By Hank Coleman
Posted in Articles
Many life insurance companies and financial planners recommend that people purchase an amount of life insurance that is equal to a certain multiple of earnings. For example, many financial planners use the rule of thumb, 10 times annual earnings, as a yard stick for a person’s insurance needs.
Generic rules of thumbs such as this one fail to take into account the many variables of life. Life insurance needs vary widely between individuals based on the size of one’s family, income levels, existing financial assets, and financial goals that the family has. So, do you need extra insurance in addition to what is provided by the military? What should you consider when looking for that insurance?
Servicemembers’ Group Life Insurance, or more simply just the acronym SGLI, is a low-cost, group life insurance for members of the military on active duty, reservists, members of the National Guard, cadets and midshipmen of the four service academies, and members of the Reserve Officer Training Corps (ROTC).
For $.065 per $1,000 of insurance coverage, members of the military can receive up to $400,000 in group life insurance for the length of their employment by the government for the low price of $26 per month if the maximum level of insurance is chosen.
I recently went online to try and replicate the SGLI insurance rates for a typical military man, a smoker, 21 years-old requesting a 20-year term insurance for a $400,000 payout with commercially available insurance companies. I was blown away by the rates that I was quoted.
Similar policies to SGLI readily cost between $46 and $64 per month for similar coverage. While my little experiment is not 100% scientific, it gave a good proxy to SGLI and showed how valuable the insurance is to military men and women.
But is $400,000 enough insurance coverage? Before the Global War on Terrorism, SGLI was capped at only $250,000. These figures seem astronomical to the new soldiers, sailors, Airmen or Marines just entering the force directly from basic training especially if they are young without a family to support.
A brand new Private in the Army earns only $1,447 per month or $17,364 per year in base pay while living in the barracks and having Uncle Sam pick up the tab for all his meals at the dining hall on base. A $400,000 insurance policy is over 23 times that Private’s annual income.
So, in that instance, SGLI is probably more than enough money to help his mother and father bury him should his unfortunate death occur, and no one is counting on his income to survive off of.
Now, compare that to an Army Captain with eight years of military service who earns $5,373 per month in base pay before his housing allowance is even considered. That Captain probably has a family to support as well, kids to put through college, a mortgage, and tons of responsibility.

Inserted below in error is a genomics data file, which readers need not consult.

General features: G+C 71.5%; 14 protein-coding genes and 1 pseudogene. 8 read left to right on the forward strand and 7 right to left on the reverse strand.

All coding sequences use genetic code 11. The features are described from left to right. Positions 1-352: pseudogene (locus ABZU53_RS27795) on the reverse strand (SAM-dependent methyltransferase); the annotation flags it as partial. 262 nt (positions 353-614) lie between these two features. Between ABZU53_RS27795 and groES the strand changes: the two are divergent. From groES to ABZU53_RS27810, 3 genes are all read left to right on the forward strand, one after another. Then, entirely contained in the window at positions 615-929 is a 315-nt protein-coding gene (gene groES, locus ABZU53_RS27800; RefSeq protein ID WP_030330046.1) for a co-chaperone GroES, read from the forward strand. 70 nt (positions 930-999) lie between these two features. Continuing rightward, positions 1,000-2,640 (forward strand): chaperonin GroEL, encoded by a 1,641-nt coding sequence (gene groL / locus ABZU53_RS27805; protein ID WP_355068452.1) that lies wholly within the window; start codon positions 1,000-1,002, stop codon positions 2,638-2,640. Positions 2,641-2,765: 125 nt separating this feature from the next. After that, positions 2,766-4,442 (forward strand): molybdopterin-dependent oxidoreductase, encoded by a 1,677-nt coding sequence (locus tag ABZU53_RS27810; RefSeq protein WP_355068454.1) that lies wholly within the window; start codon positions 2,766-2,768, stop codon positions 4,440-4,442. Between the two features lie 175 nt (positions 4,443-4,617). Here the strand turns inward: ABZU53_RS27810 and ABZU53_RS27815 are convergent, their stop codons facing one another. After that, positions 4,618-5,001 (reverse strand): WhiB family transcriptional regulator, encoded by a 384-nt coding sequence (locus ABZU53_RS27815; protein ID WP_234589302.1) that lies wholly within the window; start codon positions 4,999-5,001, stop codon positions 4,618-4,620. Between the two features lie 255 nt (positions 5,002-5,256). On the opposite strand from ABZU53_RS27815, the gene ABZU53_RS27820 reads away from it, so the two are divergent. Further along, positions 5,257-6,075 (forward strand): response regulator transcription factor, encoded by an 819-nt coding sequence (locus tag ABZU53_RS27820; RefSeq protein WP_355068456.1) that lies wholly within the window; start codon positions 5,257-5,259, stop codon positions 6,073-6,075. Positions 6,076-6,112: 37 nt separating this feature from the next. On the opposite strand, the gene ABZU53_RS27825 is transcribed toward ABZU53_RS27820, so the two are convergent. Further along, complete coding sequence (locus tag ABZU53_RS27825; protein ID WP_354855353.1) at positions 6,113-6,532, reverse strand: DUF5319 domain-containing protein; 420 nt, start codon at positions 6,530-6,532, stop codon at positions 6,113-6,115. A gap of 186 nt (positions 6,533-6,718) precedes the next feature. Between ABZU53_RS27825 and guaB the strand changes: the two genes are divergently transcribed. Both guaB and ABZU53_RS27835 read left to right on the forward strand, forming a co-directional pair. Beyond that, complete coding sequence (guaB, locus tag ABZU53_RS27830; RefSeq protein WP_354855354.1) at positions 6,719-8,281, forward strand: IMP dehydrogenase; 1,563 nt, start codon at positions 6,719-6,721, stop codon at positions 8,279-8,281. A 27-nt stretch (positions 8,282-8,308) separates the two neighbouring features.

Having $400,000 in insurance benefits from SGLI does not even cover 10 times his annual income. When you include his housing allowance, it might not even be five times his annual income. In that case, SGLI is probably not enough insurance coverage for the amount devastation and disruption his immediate family and children will feel from his death.
There are a lot of financial needs that families go through when they lose a loved one and especially when they lose the breadwinner of the family. Not only are their immediate funeral costs, but there are also installment debts such as car payments, probate fees, possible estate taxes, income needs, and special needs of that family.
A person in the military, and anyone who is considering purchasing additional insurance, must also calculate the needs of the family’s survivors. Insurance should provide income to cover monthly mortgage payments, future college tuition bills, emergency fund payments if needed, possible retirement income, income until the youngest child reaches the age of 18, and also a readjustment period for the first year or two while the family adjusts to a new standard of living without its breadwinner.
Is SGLI enough insurance for a member of the military? The answer is difficult to say yes or no to. It is more like a maybe. As a Soldier’s needs and family situation changes, his insurance needs will change as well. It is important to continually reevaluate your insurance needs after life changing situations such as a wedding, birth of a child, home purchase, car purchase and others.
Do not blindly assume that the maximum amount of SGLI coverage allowed will be more than enough for your survivors. There are a host of factors to consider when deciding whether or not to purchase additional insurance.